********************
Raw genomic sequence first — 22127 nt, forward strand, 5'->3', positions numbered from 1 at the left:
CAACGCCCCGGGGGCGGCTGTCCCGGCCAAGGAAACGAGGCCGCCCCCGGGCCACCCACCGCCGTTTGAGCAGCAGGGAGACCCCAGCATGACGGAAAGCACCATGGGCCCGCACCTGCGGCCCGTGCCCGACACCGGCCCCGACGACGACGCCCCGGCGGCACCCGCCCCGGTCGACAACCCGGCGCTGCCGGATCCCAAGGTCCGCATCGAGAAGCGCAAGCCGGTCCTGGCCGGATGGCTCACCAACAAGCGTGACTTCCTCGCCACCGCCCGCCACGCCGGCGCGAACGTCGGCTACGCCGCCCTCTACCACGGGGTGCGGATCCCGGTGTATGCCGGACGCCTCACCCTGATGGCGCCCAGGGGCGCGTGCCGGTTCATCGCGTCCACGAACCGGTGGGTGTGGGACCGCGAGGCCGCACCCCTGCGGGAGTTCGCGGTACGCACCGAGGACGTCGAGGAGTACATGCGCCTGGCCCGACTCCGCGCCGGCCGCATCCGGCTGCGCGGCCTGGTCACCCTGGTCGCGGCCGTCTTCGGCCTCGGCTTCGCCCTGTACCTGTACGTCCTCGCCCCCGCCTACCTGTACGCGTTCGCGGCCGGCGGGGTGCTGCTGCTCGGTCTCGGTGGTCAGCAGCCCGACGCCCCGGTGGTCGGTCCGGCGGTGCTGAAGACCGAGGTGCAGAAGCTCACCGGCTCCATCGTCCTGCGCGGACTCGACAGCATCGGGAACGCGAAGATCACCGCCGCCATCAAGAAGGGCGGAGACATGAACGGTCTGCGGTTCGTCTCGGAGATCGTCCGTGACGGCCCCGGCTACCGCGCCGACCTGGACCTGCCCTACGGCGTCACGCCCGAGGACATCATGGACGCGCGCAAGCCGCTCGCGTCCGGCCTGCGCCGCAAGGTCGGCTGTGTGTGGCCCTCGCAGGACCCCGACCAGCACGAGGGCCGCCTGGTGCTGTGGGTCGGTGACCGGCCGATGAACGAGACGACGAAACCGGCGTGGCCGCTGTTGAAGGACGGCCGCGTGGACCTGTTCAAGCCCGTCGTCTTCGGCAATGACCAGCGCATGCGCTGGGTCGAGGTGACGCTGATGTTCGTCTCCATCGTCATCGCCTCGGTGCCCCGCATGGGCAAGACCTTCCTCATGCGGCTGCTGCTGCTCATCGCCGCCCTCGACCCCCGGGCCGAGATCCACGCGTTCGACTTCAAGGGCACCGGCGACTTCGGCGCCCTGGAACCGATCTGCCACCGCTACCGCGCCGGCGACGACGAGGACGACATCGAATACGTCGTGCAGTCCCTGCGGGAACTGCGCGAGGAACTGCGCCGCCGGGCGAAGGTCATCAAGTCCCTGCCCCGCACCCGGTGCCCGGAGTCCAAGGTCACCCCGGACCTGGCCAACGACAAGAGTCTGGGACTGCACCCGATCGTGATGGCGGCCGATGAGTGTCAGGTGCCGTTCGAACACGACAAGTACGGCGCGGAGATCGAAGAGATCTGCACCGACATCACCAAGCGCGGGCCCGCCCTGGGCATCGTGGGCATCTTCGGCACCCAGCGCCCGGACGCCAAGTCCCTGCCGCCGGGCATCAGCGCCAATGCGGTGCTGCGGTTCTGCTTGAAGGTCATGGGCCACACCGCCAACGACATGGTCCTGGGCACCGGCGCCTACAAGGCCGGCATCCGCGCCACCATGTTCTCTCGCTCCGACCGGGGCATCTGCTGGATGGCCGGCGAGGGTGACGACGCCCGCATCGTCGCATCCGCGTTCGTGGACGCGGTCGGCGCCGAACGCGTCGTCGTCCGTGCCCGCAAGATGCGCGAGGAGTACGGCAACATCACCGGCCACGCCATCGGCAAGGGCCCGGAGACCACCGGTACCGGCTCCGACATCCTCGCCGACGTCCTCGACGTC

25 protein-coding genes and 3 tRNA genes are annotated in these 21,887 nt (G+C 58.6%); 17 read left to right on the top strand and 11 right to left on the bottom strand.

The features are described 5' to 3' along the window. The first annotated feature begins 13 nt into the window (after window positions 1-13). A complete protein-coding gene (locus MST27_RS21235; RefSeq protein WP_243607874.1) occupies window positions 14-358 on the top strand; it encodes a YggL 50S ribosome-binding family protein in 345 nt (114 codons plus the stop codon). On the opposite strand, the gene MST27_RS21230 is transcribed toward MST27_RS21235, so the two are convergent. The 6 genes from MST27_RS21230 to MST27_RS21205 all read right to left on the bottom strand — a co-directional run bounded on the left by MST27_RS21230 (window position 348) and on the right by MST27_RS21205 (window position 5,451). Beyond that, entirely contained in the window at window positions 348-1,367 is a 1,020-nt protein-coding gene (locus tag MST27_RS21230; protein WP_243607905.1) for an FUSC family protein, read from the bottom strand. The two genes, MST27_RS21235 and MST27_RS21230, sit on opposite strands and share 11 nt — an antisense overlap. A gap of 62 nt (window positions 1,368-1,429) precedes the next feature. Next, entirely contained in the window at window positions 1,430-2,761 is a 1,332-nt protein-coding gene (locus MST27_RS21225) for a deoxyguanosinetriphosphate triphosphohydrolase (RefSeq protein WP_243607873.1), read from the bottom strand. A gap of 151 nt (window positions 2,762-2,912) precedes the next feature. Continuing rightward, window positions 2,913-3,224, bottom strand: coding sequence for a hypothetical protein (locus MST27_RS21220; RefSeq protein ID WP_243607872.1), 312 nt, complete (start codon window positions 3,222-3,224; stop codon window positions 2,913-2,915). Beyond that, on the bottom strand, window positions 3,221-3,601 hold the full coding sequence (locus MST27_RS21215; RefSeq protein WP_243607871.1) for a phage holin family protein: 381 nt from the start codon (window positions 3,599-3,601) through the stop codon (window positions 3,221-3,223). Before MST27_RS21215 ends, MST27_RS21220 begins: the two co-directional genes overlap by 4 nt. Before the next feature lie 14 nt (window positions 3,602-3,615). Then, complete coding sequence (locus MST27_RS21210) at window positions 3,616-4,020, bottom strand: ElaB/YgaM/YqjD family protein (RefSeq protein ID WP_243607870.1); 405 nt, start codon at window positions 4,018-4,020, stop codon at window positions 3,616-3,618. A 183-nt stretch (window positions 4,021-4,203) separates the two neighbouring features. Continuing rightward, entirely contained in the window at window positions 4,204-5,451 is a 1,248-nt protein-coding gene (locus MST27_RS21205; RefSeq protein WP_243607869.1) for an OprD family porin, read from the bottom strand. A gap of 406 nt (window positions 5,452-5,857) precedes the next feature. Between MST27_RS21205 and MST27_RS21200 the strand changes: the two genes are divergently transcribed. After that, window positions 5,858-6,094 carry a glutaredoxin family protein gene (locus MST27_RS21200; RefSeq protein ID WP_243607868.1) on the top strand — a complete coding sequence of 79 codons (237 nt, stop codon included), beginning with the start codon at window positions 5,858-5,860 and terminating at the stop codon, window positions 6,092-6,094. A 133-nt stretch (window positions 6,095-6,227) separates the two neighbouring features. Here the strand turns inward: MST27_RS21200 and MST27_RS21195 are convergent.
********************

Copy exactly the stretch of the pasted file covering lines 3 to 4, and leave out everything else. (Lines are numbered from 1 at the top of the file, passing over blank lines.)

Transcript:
25 protein-coding genes and 3 tRNA genes are annotated in these 21,887 nt (G+C 58.6%); 17 read left to right on the top strand and 11 right to left on the bottom strand.

The features are described 5' to 3' along the window. The first annotated feature begins 13 nt into the window (after window positions 1-13). A complete protein-coding gene (locus MST27_RS21235; RefSeq protein WP_243607874.1) occupies window positions 14-358 on the top strand; it encodes a YggL 50S ribosome-binding family protein in 345 nt (114 codons plus the stop codon). On the opposite strand, the gene MST27_RS21230 is transcribed toward MST27_RS21235, so the two are convergent. The 6 genes from MST27_RS21230 to MST27_RS21205 all read right to left on the bottom strand — a co-directional run bounded on the left by MST27_RS21230 (window position 348) and on the right by MST27_RS21205 (window position 5,451). Beyond that, entirely contained in the window at window positions 348-1,367 is a 1,020-nt protein-coding gene (locus tag MST27_RS21230; protein WP_243607905.1) for an FUSC family protein, read from the bottom strand. The two genes, MST27_RS21235 and MST27_RS21230, sit on opposite strands and share 11 nt — an antisense overlap. A gap of 62 nt (window positions 1,368-1,429) precedes the next feature. Next, entirely contained in the window at window positions 1,430-2,761 is a 1,332-nt protein-coding gene (locus MST27_RS21225) for a deoxyguanosinetriphosphate triphosphohydrolase (RefSeq protein WP_243607873.1), read from the bottom strand. A gap of 151 nt (window positions 2,762-2,912) precedes the next feature. Continuing rightward, window positions 2,913-3,224, bottom strand: coding sequence for a hypothetical protein (locus MST27_RS21220; RefSeq protein ID WP_243607872.1), 312 nt, complete (start codon window positions 3,222-3,224; stop codon window positions 2,913-2,915). Beyond that, on the bottom strand, window positions 3,221-3,601 hold the full coding sequence (locus MST27_RS21215; RefSeq protein WP_243607871.1) for a phage holin family protein: 381 nt from the start codon (window positions 3,599-3,601) through the stop codon (window positions 3,221-3,223). Before MST27_RS21215 ends, MST27_RS21220 begins: the two co-directional genes overlap by 4 nt. Before the next feature lie 14 nt (window positions 3,602-3,615). Then, complete coding sequence (locus MST27_RS21210) at window positions 3,616-4,020, bottom strand: ElaB/YgaM/YqjD family protein (RefSeq protein ID WP_243607870.1); 405 nt, start codon at window positions 4,018-4,020, stop codon at window positions 3,616-3,618. A 183-nt stretch (window positions 4,021-4,203) separates the two neighbouring features. Continuing rightward, entirely contained in the window at window positions 4,204-5,451 is a 1,248-nt protein-coding gene (locus MST27_RS21205; RefSeq protein WP_243607869.1) for an OprD family porin, read from the bottom strand. A gap of 406 nt (window positions 5,452-5,857) precedes the next feature. Between MST27_RS21205 and MST27_RS21200 the strand changes: the two genes are divergently transcribed. After that, window positions 5,858-6,094 carry a glutaredoxin family protein gene (locus MST27_RS21200; RefSeq protein ID WP_243607868.1) on the top strand — a complete coding sequence of 79 codons (237 nt, stop codon included), beginning with the start codon at window positions 5,858-5,860 and terminating at the stop codon, window positions 6,092-6,094. A 133-nt stretch (window positions 6,095-6,227) separates the two neighbouring features. Here the strand turns inward: MST27_RS21200 and MST27_RS21195 are convergent.